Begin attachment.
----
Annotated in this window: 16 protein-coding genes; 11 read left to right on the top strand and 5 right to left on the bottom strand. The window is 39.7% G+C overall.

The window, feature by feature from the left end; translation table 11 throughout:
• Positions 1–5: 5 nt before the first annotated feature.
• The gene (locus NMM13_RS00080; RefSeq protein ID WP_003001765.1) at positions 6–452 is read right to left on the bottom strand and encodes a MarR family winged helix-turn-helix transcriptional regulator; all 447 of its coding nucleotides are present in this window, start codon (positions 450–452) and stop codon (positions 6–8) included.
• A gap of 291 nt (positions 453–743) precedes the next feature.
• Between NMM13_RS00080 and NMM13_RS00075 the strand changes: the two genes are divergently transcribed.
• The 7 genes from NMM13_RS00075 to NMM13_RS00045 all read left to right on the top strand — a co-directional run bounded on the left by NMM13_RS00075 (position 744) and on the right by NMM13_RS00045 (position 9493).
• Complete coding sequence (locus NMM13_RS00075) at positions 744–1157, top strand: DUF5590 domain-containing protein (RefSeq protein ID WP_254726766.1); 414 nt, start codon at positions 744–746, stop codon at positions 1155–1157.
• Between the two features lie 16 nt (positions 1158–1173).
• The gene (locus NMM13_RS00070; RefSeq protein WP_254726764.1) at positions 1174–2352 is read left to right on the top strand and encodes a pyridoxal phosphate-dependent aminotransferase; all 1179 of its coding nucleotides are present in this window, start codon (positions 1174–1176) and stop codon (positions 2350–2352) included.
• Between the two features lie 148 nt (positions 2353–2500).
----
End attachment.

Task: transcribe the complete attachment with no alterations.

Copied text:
Annotated in this window: 16 protein-coding genes; 11 read left to right on the top strand and 5 right to left on the bottom strand. The window is 39.7% G+C overall.

The window, feature by feature from the left end; translation table 11 throughout:
• Positions 1–5: 5 nt before the first annotated feature.
• The gene (locus NMM13_RS00080; RefSeq protein ID WP_003001765.1) at positions 6–452 is read right to left on the bottom strand and encodes a MarR family winged helix-turn-helix transcriptional regulator; all 447 of its coding nucleotides are present in this window, start codon (positions 450–452) and stop codon (positions 6–8) included.
• A gap of 291 nt (positions 453–743) precedes the next feature.
• Between NMM13_RS00080 and NMM13_RS00075 the strand changes: the two genes are divergently transcribed.
• The 7 genes from NMM13_RS00075 to NMM13_RS00045 all read left to right on the top strand — a co-directional run bounded on the left by NMM13_RS00075 (position 744) and on the right by NMM13_RS00045 (position 9493).
• Complete coding sequence (locus NMM13_RS00075) at positions 744–1157, top strand: DUF5590 domain-containing protein (RefSeq protein ID WP_254726766.1); 414 nt, start codon at positions 744–746, stop codon at positions 1155–1157.
• Between the two features lie 16 nt (positions 1158–1173).
• The gene (locus NMM13_RS00070; RefSeq protein WP_254726764.1) at positions 1174–2352 is read left to right on the top strand and encodes a pyridoxal phosphate-dependent aminotransferase; all 1179 of its coding nucleotides are present in this window, start codon (positions 1174–1176) and stop codon (positions 2350–2352) included.
• Between the two features lie 148 nt (positions 2353–2500).